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Over the last 10 years, 12 countries have done critical reviews of the scientific literature concerning low back pain. The international consensus is that the balance of the evidence shows that chiropractic spinal manipulation is effective in managing low back pain, and therefore is included in the recommendations. Here is a summary of their findings:

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Clinical practice guidelines for the treatment of acute lower back pain

  • Reassurance of the favourable natural history
  • Advice to stay active
  • Discourage bed rest
  • Acetaminophen, p.r.n.
  • Chiropractic spinal manipulative therapy
  • Advice against passive physiotherapy modalities, prolonged bed rest or specific back exercises.
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Essentially the investigators found that following these treatment guidelines (including chiropractic spinal manipulation) led to better outcomes than usual medical care. It is important to note that the guidelines don’t recommend chiropractic as a stand alone treatment, but as one component of a continuum of care.

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One of the authors of the study then went on to launch the 2-part C.H.I.R.O study (Chiropractic Hospital-Based Interventions Research Outcome study). The first part pitted chiropractic care (along with the above guideline recommendations) versus usual medical care. The people who received chiropractic care showed better functional and quality of life improvements. The results of this study have been presented at Canadian Spine Society Meeting, the International Society for the Study of the Lumbar Spine, and the North American Spine Society and will be published in an upcoming edition of Spine. A summary of the results can be found here.

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In the opinion of this Comox Valley Chiropractor, we are so far past establishing that there is evidence supporting chiropractic care. We are now heading in the direction of trying to establish how to best use this tool in the management of patients, or whether certain subsets of patients will respond more favourably. In the past 5 years, Chiropractic Research Chairs have been established at many universities across Canada in order to further chiropractic research.

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Dr. Debbie Wright is a practicing Comox Valley Chiropractor.

 

Chiropractic Care Better Than “Usual Care” July 1, 2008

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A recent article in Lippincott’s Bone and Joint Newsletter caught this Comox Valley Chiropractor‘s eye concerning the effectiveness of chiropractic care when compared to “usual care” given by family doctors. The main author of the study is Dr. Paul Bishop, DC, PhD, MD, a professor of orthopedics at the University of British Columbia.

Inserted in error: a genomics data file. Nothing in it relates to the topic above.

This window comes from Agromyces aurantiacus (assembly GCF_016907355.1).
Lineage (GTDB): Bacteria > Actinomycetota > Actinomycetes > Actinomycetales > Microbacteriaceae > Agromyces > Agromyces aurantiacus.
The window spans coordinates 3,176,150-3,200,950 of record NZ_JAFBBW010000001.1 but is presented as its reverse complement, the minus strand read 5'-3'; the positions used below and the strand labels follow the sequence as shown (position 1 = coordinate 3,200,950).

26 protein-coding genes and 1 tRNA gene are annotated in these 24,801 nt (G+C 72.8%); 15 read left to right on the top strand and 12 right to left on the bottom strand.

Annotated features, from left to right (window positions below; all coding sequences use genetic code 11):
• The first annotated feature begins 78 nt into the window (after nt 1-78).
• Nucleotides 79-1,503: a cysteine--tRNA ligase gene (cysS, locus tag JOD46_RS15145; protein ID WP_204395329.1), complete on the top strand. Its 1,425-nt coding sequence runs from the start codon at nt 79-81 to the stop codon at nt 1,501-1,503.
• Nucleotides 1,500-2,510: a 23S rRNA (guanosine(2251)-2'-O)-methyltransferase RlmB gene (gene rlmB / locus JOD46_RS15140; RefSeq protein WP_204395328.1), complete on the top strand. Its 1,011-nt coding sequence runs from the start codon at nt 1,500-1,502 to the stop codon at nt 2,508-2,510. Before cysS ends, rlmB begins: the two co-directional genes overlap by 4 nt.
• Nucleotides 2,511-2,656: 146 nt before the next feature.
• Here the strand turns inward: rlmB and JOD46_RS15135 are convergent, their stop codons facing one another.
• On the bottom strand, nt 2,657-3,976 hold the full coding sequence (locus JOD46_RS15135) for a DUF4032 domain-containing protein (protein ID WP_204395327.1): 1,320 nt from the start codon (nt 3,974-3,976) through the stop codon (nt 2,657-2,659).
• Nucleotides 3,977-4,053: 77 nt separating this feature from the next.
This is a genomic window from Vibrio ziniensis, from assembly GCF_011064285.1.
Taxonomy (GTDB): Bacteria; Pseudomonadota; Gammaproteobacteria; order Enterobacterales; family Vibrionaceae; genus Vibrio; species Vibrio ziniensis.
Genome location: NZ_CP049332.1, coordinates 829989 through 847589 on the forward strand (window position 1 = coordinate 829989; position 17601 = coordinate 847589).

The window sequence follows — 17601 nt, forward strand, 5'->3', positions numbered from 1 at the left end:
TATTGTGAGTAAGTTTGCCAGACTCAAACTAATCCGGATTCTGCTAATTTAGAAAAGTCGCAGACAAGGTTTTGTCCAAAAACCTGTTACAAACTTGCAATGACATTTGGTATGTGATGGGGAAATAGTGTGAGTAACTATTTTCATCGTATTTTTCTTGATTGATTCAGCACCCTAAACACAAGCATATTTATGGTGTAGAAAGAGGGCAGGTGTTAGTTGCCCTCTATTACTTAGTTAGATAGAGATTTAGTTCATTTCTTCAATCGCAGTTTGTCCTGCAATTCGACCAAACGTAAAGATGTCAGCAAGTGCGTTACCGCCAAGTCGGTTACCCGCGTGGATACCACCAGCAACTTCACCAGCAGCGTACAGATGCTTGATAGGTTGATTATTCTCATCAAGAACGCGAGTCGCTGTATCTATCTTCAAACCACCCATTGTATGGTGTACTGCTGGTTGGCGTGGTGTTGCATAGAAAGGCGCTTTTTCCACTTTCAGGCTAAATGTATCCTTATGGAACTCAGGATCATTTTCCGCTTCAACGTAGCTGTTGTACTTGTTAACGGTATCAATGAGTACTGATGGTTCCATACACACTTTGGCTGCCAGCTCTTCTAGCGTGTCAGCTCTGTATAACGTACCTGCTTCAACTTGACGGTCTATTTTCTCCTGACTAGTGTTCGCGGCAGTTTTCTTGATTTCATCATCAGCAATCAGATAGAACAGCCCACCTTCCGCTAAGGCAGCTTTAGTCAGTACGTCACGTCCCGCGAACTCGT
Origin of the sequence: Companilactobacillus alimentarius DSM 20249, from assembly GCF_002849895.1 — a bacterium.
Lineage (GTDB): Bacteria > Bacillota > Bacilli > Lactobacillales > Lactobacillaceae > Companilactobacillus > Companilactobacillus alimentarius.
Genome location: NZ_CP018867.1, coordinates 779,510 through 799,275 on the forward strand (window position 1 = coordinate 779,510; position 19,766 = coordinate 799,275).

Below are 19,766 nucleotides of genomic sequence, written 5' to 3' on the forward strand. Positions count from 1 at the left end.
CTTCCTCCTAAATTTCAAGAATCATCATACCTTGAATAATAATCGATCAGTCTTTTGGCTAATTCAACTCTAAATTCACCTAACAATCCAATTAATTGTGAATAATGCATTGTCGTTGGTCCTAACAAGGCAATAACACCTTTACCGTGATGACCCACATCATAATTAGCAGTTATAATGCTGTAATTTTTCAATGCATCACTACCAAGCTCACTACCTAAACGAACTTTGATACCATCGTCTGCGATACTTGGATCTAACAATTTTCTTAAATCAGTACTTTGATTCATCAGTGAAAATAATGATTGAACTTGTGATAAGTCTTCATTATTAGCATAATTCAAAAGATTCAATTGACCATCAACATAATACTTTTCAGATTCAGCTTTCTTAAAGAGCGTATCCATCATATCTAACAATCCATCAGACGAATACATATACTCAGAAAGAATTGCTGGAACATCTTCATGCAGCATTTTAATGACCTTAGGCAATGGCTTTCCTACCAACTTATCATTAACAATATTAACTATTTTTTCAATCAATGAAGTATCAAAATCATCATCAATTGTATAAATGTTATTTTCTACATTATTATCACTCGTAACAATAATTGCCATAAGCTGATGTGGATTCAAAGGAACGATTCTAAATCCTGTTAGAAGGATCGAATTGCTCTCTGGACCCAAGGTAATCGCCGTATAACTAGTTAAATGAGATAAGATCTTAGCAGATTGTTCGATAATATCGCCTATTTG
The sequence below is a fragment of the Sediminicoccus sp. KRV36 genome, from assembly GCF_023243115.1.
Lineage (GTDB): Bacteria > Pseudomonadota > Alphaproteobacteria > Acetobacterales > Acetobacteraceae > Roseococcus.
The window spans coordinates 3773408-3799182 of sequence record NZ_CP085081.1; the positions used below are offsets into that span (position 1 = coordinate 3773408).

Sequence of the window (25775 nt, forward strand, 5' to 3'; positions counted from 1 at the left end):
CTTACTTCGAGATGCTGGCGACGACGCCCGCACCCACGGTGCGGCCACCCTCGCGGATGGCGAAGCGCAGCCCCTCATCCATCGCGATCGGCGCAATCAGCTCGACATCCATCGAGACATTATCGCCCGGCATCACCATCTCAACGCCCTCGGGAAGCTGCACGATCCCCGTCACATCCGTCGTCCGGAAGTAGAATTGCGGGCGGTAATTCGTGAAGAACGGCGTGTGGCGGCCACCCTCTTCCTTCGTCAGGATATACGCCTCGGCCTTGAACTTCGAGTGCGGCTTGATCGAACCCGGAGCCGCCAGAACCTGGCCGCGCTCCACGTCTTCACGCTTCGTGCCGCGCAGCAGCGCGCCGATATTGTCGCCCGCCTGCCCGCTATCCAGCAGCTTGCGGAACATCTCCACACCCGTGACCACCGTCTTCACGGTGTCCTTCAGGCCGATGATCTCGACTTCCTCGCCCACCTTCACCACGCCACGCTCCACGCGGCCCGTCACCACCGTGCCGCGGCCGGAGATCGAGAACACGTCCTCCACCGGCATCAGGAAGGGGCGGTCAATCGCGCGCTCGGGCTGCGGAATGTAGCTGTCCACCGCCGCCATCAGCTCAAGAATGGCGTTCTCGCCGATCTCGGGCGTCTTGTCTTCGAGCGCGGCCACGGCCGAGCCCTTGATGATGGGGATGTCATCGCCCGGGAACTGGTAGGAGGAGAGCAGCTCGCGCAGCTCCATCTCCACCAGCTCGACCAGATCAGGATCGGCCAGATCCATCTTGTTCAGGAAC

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The study was presented at the International Society for the Study of the Lumbar Spine in Hong Kong. The results indicated that following the existing clinical practice guidelines (which include chiropractic spinal manipulation) produces better outcomes than family doctor-directed care for acute low back pain patients.

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The guideline based care involved avoiding passive treatment, acetaminophen to control pain, reassurance and four weeks of spinal manipulation performed by chiropractic doctors at a frequency of two times per week. All patients returned to work within eight weeks.

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Using pain and disability questionnaires, the chiropractic treatment group was found to have a significantly greater improvement than those who received “usual care” from their family physicians.

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It was also stated that,

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“Typically, the family physician-based care involved excessive use of passive therapies such as massage and passive physical therapy, excessive bed rest, and excessive use of narcotic analgesics, Bishop added.”

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The evidence continues to mount that chiropractic care is an effective form of treatment for low back pain, and should be used as a first line of treatment for uncomplicated cases.